student painting mural for Butler College
Play Video: Painting Princeton: Community mural highlights history, celebrates change

Painting Princeton: Community mural highlights history, celebrates change

April 19, 2018 9:30 a.m.

Over spring break, Princeton students worked with local artist Will Kasso Condry to create a community mural in Butler College showing their perspective on the University's history and path toward inclusivity.

Sheets of plastic line the tile floor outside Butler College’s Studio ’34 café on the first day of spring break. Tungsten flood lights wash out a bright white 40-foot canvas hung along the walls of the hallway. As students stumble in for a 10 a.m. brainstorm, Campus Dining prepares a table with bagels, orange juice and other breakfast items — fuel for the busy day ahead.

Students who remained on campus during spring break this semester were presented with a unique opportunity to leave their mark on Princeton University, as shown in the video above. Butler College commissioned a community mural, with support from the Campus Iconography Committee, which works to diversify art at Princeton to better represent its history, be inclusive of all community members, and create spaces for dialogue and reflection. Butler College also partnered with the Pace Center for Civic Engagement to make the mural effort a Breakout Local Spring Break Opportunity, in which students are connected with Princeton-area projects that have a direct impact on the community and social issues.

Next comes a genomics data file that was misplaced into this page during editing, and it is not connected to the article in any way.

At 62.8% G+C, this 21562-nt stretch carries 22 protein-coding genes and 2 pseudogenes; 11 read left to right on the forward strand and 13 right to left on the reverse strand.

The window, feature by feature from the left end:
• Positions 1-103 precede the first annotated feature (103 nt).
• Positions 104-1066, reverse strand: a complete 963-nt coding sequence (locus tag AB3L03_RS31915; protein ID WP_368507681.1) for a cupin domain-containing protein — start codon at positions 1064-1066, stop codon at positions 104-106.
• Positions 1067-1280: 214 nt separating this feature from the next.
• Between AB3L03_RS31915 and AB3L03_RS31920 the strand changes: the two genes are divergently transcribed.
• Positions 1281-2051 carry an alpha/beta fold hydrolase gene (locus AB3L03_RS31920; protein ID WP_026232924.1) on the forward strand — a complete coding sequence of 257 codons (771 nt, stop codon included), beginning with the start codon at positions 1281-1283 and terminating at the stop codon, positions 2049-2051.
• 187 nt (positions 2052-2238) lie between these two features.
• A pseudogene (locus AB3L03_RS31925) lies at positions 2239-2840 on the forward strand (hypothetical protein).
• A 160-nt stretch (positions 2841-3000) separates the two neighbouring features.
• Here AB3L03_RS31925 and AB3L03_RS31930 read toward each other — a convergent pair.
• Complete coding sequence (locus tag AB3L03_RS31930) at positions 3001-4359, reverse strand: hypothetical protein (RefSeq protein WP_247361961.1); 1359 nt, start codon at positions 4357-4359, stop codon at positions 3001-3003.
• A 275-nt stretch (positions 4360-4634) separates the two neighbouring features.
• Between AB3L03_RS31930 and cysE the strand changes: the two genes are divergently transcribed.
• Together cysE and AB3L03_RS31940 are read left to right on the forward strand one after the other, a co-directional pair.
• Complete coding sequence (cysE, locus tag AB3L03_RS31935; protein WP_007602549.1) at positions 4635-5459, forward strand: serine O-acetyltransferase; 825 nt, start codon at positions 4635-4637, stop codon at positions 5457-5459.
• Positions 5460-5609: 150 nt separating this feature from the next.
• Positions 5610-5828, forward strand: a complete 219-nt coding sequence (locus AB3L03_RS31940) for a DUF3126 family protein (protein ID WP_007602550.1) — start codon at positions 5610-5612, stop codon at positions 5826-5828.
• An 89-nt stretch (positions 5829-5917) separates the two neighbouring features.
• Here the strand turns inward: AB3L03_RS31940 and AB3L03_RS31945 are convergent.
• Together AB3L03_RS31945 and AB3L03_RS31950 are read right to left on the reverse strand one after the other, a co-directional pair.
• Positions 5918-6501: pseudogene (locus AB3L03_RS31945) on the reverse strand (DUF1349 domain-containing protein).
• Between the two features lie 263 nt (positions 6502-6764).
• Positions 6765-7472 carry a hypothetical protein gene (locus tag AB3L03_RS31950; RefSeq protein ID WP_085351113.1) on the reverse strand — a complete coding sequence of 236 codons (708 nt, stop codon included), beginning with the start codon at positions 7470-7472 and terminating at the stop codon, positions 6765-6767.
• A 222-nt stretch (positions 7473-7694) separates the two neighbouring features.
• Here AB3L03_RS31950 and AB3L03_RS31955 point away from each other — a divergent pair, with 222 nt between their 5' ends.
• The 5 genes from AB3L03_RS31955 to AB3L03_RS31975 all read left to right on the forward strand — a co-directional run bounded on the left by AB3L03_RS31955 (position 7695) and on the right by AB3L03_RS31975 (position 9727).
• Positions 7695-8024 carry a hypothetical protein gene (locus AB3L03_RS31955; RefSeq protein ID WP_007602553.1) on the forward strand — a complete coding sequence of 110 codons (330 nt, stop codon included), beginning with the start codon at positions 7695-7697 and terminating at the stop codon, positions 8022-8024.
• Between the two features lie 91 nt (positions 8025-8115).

Head of Butler College and Stuart Professor of Psychology Nicole Shelton introduced students to Trenton, New Jersey-born artist and community muralist Will Kasso Condry.

“We used to have a graffiti night in January for students in our gallery space. One year we had Will join us to talk about street art. Fast forward five years later, I knew that I had to get him back to help the students create the mural,” Shelton said.

During that time, Condry had moved from Trenton to Middlebury, Vermont, where he met his wife, Jennifer Herrera Condry, the associate director of the multicultural center at Middlebury College.

During spring break, the couple worked with the students to illustrate an interpretation of modern-day Princeton.

“You have to be social in doing community murals and public art,” Will Kasso Condry said. “It’s an opportunity for me to educate them and also to be educated about the area because there are certain things that I may not know that are pivotal to the outcome of the product.”

On the morning of day one of the mural painting, about 15 students sat in a circle on top of the plastic sheets to share their ideas and develop themes with the Condrys. In the weeks leading up to spring break, some students took a public mural tour in Trenton led by staff at the visual arts center Artworks, and they participated in a lunchtime discussion, “Writing on the Walls,” with Butler fellow and program manager of the Princeton Mellon Initiative Aaron Shkuda.

Inspired by these experiences, students decided to focus the mural on a diverse group of figures in Princeton’s history and changes happening on campus today. Topics included the 2017 dedication of Morrison Hall in honor of Toni Morrison, the upcoming 50th anniversary of the matriculation of undergraduate women at Princeton, and the expansion of LGBTQ rights in America. Students, joined by a handful of faculty and staff, worked with Will Kasso Condry on completing the mural over the next four days.

Shelton says that though the mural’s location outside Studio ’34 is temporary, it will remain on display inside Butler College’s gallery space as long as the community enjoys it. Afterward, it will be permanently installed near the classrooms on the lower level of the dorm complex for students to appreciate.